Live by the Twitter, die by the Twitter.
To emphasize Mix07's focus on cutting-edge Web development and design, Microsoft wired the conference to the rafters with the latest in trendy Web 2.0 gadgets and gizmos.
Wifi flowed freely, and attendees took advantage of the ubiquitous connectivity to offer running commentary on the show. "Mix07" edged past "Paris Hilton" on Technorati's top searches list as bloggers racked up nearly a thousand posts about the three-day show.
But attendees also used social apps like photo-sharing site Flickr and chatter aggregator Twitter to offer shorter, pithier, stream-of-conscious feedback about the show. Conferences are always filled with back-room discussions of the show's highlights and lowlights. This time, the discussions -- and the snarking -- happened publicly.
Like the reaction meters networks use to gauge focus-group responses during presidential debates, Twitter offered real-time feedback on Mix07 -- a community groundswell Microsoft encouraged by featuring the running commentary on screensavers on all of its conference computers, using Flittrbook, a stylish application cooked up by one of its engineers.
During keynotes, with most attendees gathered in one place watching the same presentation, the effect was particularly pronounced. When segments were a hit, the Twittermasses filled the stream with cheers. When they bombed, the hive mind turned vicious.
The full range of crowd responses was on display in Microsoft's opening keynote, which featured the first public demos of Silverlight in action. Mix07's Twitter log filled with raves: "Can't wait for Silverlight mobile and that mlb.com application," posted larryclarkin, while cubrilovic weighed in with "Flash killer? Looks like it."
But the mood shifted when TechCrunch editor Michel Arrington took the stage to interview Ray Ozzie and Scott Guthrie. Apparently ill at ease and underprepared, Arrington mumbled, kept his eyes glued to his notes, and lobbed questions the Twitter crowd deemed too soft. The jeers started up immediately: "This interview is painful. PAINFUL," pronounced codinghorror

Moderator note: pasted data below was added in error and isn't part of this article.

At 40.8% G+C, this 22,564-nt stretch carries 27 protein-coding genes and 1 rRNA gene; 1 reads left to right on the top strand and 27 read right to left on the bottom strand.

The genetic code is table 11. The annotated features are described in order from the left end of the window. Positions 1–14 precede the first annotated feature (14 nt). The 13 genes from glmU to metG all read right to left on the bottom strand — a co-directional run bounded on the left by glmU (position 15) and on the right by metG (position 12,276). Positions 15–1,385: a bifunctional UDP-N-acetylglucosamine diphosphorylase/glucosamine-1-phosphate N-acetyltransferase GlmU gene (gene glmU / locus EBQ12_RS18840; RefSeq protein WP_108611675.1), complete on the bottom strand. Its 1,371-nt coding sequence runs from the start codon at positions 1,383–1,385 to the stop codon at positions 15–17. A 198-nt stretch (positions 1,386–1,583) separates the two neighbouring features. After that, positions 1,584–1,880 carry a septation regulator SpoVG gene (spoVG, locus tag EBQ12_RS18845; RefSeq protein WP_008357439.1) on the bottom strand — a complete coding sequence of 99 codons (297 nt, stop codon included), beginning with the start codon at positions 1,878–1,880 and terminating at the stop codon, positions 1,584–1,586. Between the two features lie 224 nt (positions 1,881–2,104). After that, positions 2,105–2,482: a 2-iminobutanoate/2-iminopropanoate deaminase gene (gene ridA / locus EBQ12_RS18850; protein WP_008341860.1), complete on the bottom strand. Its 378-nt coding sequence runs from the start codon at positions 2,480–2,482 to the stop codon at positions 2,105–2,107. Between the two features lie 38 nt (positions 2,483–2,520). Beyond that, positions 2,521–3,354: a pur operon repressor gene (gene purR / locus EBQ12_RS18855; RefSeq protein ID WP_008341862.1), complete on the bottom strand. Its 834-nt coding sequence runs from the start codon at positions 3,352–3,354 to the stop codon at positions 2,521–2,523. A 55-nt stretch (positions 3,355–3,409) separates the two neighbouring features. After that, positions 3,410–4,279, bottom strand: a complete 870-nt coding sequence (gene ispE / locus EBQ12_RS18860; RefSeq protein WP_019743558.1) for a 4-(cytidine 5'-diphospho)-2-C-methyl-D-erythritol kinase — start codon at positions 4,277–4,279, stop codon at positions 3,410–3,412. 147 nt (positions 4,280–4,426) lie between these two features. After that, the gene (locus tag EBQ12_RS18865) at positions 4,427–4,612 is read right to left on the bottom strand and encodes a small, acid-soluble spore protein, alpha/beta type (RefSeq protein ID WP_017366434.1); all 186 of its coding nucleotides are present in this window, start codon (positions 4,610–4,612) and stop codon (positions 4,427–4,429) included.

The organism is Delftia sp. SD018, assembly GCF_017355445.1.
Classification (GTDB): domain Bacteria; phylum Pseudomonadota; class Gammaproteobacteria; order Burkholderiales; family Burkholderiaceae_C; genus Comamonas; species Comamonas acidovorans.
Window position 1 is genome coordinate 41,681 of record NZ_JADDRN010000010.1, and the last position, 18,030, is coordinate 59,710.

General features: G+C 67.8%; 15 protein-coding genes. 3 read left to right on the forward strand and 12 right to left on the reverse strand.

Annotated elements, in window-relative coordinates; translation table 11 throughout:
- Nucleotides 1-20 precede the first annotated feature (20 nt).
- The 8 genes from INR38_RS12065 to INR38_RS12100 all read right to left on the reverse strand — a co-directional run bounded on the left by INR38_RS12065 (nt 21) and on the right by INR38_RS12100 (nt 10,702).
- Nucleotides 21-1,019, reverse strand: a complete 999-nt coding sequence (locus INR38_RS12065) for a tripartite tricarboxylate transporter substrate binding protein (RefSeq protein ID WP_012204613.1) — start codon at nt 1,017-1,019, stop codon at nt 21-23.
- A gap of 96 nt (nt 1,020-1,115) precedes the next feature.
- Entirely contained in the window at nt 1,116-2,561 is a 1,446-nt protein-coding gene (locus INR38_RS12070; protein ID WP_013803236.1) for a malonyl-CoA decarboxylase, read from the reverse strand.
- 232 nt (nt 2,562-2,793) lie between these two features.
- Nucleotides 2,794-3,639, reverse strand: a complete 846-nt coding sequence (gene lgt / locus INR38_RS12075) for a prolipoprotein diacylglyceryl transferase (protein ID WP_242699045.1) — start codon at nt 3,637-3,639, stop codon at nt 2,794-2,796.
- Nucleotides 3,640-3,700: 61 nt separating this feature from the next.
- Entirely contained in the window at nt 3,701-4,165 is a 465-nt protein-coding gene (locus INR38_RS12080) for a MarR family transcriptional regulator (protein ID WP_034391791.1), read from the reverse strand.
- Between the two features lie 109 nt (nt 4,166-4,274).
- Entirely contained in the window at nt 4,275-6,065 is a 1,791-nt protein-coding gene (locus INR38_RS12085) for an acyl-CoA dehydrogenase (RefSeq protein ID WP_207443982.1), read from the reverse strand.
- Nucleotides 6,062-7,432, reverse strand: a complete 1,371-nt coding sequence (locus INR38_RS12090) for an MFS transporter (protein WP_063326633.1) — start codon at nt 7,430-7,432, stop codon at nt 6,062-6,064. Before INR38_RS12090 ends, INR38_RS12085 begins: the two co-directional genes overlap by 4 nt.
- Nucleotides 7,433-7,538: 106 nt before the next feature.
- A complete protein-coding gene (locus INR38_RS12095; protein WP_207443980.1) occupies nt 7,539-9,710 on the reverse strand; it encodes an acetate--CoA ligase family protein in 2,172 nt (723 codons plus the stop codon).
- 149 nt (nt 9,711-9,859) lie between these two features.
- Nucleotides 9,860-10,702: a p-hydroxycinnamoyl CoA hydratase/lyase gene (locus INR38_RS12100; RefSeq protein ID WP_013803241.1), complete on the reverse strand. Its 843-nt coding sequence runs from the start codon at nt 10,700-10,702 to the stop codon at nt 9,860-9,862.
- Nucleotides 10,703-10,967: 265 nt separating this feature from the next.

The reaction was even more fanged at Microsoft's second Mix07 keynote, a talk on community marketing helmed by Microsoft EntertainmentDevices Division President Robbie Bach.
Bach's presentation drew a tepid response ("viewer engagement advertising consumer markets social experience interaction viewer blah blah blah," summarized jabancroft), but when he handed the stage over to a group of advertising executives for a panel discussion, the crowd departed in droves. And Twitterheckled.
"Feel like I'm being sold a timeshare," protested programmer jongalloway. One Twitterer who actually works for Microsoft reported, "People are streaming out of the keynote and it isn't even done. Pretty bad." By the time the two-hour keynote wound down, only a few dozen people were left in the room. Laptop battery life may have contributed to the audience's short attention span: clauer, another Microsoft employee, Twittered that battery death would be a "worst case scenario," which would "leave me on my own with no other choice than listening to the talks."
Despite the often caustic nature of the Twittering, attendees generally praised Mix07 -- in person and in their blogs, developers were excited about the new technologies on display. Silverlight also cracked the top-ten searches list on Technorati, and there, the comments trended positive. One typical example: "Finally, people can design awesome UIs and use a programming language that isn't evil," open-source developer Paul Betts wrote in an enthusiastic response to the news about Silverlight's open Dynamic Language Runtime.
And while the Twittering may have been uncomfortable at times for Microsoft's PR department, attendees enjoyed the public conversation it fed.
"Twitter is addictive! It's blogging for lazy people. It's also a great way to interactively gauge audience reaction in real time-- an easier, lower friction form of liveblogging," said Jeff Atwood, technical evangelist of solutions provider Vertigo Software and the prolific Twitterer behind codinghorror. "More practically, it's a way to semi-interactively keep track of what your pals are up to with public IM. Very helpful at an event like Mix."
Enterprise applications developer Bernard Farrell began using Twitter for the first time at the show, and while he doesn't plan to keep at it, he appreciated the running commentary -- particularly during Tuesday's keynote, which he watched remotely from the show's blogger lounge.
"It gave me a different perspective on what was happening," he said. "For a show like this I can see a big benefit because it gives some feedback on what's happening and also provides opportunities to connect with people."
And by rolling with -- and even enabling -- the Twitter punches, Microsoft won kudos from some of the bleeding-edge Web 2.0 developers it desperately wants to attract. Evan Williams, founder of Twitter developer Obvious Corp., praised Mix07's production values as the best of any Web conference he'd been to.
Lyle Ball, vice president of marketing for Web 2.0 development tools start-up Bungee Labs, said Mix07 drove home the point that Microsoft is more willing to play nicely with rival technologies. Lounged on a beanbag chair in the conference's Sandbox development pit, MacBook in hand, Ball said the conference "really showed to me the new Microsoft -- the Microsoft that is embracing what the market demands."
Just how far is Microsoft willing to go? Here's a sign: It allowed the developer who built the show's popular Flittrbook screensaver -- a Windows Presentation Foundation-based mashup of Twitter, Flickr and Facebook -- to open-source the code. Open-source code at a Microsoft show ... maybe at Mix08, we'll see flying penguins.